The Mystery of the Dragon Tattoo: Stieg Larsson, the World's Bestselling — and Most Enigmatic — Author

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As Larsson struggled to establish himself as a journalist, his obsession with the extreme right grew increasingly rabid. He collected every journal, pamphlet and piece of correspondence from extremists he could find. The idea for an archive came to him after reading Frederick Forysth's thriller The Odessa File — an investigative journalist uncovers an archive of information about a secret international Nazi organization, which he attempts to infiltrate as an undercover agent. Larsson became a correspondent for the British anti-racism journal Searchlight. Then, in 1991, he had his first real break: Extremhögern ("The Extreme Right"), an exhaustive history he co-wrote tracing the rise of far-right groups, surpassed all sales expectations. Over 10 years, it sold some 6,000 copies.

But Larsson was still frustrated. He was pushing 40, and his journalism career was faltering. He had moved on from his typist duties at TT — he now designed the graphics that ran alongside articles — but editors still weren't giving him the writing assignments he craved. It wasn't because of any lack of intensity, however. When he would go out for drinks after work, he had little patience for small talk, trying to steer the conversation to issues of substance. If someone discussed a subject he didn't know about — flowers commonly found in Uppsala, say, or Amazon warriors — he would go home that night and research it online, then show up the next morning at his colleague's desk, reciting facts that demonstrated his knowledge. Did they know that the Latin name for the white, heatherlike flower was Leptospermum rubinette? Or that the Greeks coined the term "Amazon"?

"He was an autodidact and had an extreme sense of knowledge about all kinds of different subjects," says Robert Aschberg, a television host and columnist who serves as Expo's publisher. "Information was like a drug for him: He had to know everything."

Yet Larsson couldn't bring himself to leave TT. He took pride in working for the news agency — and he needed the salary. He rarely used banks, keeping all of his money in his wallet and paying bills with cash at the post office. His father urged him to start thinking of himself: "Write something commercial," Erland would tell him in his loud, stentorian voice. Remembering his son's passion for Astrid Lindgren, he suggested that Stieg try his hand at children's literature.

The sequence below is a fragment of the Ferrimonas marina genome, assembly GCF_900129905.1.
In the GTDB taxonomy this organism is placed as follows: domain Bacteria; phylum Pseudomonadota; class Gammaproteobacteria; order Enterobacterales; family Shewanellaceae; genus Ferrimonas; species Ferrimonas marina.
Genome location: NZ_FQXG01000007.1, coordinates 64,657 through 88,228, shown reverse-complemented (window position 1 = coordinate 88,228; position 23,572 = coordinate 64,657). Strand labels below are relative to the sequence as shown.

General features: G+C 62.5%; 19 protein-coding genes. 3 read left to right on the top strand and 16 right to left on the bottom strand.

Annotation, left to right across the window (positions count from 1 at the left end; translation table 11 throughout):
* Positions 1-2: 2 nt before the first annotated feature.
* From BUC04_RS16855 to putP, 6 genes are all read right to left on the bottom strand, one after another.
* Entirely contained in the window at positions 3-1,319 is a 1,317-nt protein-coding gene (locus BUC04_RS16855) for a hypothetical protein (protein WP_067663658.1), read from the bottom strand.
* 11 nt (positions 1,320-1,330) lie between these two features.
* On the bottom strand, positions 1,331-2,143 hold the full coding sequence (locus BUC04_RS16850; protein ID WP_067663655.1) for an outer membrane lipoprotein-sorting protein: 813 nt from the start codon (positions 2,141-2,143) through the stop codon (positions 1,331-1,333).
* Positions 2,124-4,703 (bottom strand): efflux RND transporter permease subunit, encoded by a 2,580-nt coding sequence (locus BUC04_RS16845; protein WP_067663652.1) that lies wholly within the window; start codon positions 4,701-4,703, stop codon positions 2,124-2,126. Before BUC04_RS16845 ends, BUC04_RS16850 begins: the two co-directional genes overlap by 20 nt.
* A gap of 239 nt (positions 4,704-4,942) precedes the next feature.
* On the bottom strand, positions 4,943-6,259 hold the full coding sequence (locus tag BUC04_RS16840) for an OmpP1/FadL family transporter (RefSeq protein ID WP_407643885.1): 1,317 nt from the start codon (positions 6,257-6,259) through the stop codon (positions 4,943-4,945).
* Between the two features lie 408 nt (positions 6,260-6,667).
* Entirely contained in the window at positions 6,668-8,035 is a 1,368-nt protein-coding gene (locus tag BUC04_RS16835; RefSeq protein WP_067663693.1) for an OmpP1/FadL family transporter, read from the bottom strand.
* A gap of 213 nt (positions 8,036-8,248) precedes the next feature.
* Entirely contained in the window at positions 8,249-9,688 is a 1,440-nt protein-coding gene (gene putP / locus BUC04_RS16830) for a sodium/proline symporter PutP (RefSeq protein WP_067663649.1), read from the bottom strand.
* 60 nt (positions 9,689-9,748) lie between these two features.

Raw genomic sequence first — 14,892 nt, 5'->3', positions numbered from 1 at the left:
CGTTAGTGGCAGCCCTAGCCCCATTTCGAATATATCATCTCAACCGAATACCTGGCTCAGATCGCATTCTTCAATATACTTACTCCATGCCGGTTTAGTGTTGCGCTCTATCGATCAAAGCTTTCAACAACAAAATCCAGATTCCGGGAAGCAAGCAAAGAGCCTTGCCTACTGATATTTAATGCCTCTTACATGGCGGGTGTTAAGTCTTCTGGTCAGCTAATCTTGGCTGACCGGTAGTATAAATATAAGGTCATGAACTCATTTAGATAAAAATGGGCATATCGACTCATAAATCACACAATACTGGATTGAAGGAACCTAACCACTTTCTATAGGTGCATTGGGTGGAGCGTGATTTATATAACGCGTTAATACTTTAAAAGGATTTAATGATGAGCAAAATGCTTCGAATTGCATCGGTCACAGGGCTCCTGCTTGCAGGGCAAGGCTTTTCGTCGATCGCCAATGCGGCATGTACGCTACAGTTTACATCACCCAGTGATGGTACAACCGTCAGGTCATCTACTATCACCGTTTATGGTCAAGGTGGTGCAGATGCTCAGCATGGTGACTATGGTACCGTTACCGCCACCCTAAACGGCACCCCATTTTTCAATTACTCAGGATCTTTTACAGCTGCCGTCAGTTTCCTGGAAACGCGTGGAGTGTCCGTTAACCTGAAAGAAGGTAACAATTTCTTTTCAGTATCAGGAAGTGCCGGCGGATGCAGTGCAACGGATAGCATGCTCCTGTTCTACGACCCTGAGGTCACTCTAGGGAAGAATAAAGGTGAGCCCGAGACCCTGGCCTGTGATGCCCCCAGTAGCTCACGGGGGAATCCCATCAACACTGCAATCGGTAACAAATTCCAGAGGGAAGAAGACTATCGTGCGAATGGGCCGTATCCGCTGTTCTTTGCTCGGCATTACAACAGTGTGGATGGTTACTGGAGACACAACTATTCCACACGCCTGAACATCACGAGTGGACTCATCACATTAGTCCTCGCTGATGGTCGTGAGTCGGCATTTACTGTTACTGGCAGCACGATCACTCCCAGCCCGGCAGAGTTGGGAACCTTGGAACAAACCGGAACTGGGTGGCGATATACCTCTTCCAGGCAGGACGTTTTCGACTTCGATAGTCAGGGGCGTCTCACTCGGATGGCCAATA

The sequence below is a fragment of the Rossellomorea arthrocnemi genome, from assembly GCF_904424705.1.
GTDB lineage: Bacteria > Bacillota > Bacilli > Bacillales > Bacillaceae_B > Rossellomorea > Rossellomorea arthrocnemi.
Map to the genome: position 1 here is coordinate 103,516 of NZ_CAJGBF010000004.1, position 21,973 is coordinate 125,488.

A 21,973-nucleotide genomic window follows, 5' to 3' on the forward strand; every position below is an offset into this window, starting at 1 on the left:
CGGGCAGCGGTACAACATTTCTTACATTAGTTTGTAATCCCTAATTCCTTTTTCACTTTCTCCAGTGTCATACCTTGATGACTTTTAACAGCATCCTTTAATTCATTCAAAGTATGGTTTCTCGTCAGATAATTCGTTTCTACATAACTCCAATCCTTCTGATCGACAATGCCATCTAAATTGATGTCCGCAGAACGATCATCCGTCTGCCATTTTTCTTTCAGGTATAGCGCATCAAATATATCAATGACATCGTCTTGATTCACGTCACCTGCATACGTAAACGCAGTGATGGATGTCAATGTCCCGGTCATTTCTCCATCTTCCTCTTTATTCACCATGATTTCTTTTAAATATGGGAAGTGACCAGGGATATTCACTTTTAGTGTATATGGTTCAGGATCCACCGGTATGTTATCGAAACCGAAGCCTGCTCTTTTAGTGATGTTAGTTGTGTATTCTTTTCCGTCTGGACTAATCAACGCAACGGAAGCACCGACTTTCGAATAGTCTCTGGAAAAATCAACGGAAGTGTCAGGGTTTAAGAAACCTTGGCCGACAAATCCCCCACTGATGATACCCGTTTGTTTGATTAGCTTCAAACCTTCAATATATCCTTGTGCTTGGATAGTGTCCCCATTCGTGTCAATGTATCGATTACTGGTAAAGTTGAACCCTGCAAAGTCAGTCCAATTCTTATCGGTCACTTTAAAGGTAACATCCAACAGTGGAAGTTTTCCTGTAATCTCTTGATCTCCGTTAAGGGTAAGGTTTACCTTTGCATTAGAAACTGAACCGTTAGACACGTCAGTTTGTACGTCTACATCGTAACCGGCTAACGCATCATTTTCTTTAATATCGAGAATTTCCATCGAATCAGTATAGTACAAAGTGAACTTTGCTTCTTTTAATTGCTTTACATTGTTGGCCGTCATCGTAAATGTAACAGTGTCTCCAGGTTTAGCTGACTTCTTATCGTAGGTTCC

In a way, Larsson already had. For some time, he had worked on his own version of Sivar Ahlrud's Tvillingdetektiverna books, in which the boy detectives were now adults and had to solve serious crimes. But it didn't work, and he threw it away. The only way forward, he concluded, was to start his own publication, as he had done in Umeå with his fanzines. There was no question about what its subject would be. By the early Nineties, neo-Nazi groups were holding protests in the street, in full regalia, and Stockholm's immigrant population was being terrorized by a serial killer known as the Laser Man. The subject of Larsson's arcane obsession — a splintered right-wing extremist movement in a country that had been ruled for most of the century by a leftist government — had suddenly become the major story of his time.

The debut issue of Expo appeared in August 1995, with the stated goal of studying and surveying "anti-democratic, right-wing extremist and racist tendencies in Swedish society." The first issues didn't attract much attention. But the magazine was noticed by the only constituency that mattered: Nazis. The printer's office was vandalized, and newsstands carrying the magazine had their windows smashed and their walls spray-painted with the message: Don't Print Expo!

It was the best thing that could have happened to a fledgling investigative magazine. The violence attracted major attention in the press — it became known as "the Expo affair" — and Sweden's two largest evening newspapers jointly published a special edition of Expo. The magazine never had more than 1,000 subscribers in Larsson's lifetime and always lost money, but its voice was heard.

Even before the launch of Expo, Larsson worried about the threats against him. He had installed a vaultlike fireproof door in his home and changed his routine daily — going to and from work at odd hours and taking different routes home. His friends didn't know what to make of his increasing vigilance. Were the threats against him legitimate? Or was it part of his self-dramatizing act as an investigative journalist?

Then something happened that justified Larsson's most paranoid theories. One afternoon the phone rang at his desk at TT. The caller's voice was oddly cheerful.

"Someone will kill you today," he said. Then the line went dead.

Larsson went to the window. On a bench across the street sat a man with a large bag. He was watching the building's entrance, as if he was waiting for someone.

Larsson knew the police wouldn't believe his story and that they would have no grounds to pick up a man sitting peacefully on a bench. Larsson could leave by the back door, but the man might return the next day, and the one after that.

He called the police.

"There will be a bank robbery this afternoon," Larsson told them. "The robber is currently sitting on a bench in front of Kungsholmstorg 5."

"Who is this? Where are you calling from?" Larsson hung up.

Minutes later, a police car pulled up in front of the office. The man was apprehended, his bag was checked. It contained several guns. Larsson took the back door out and ran home.

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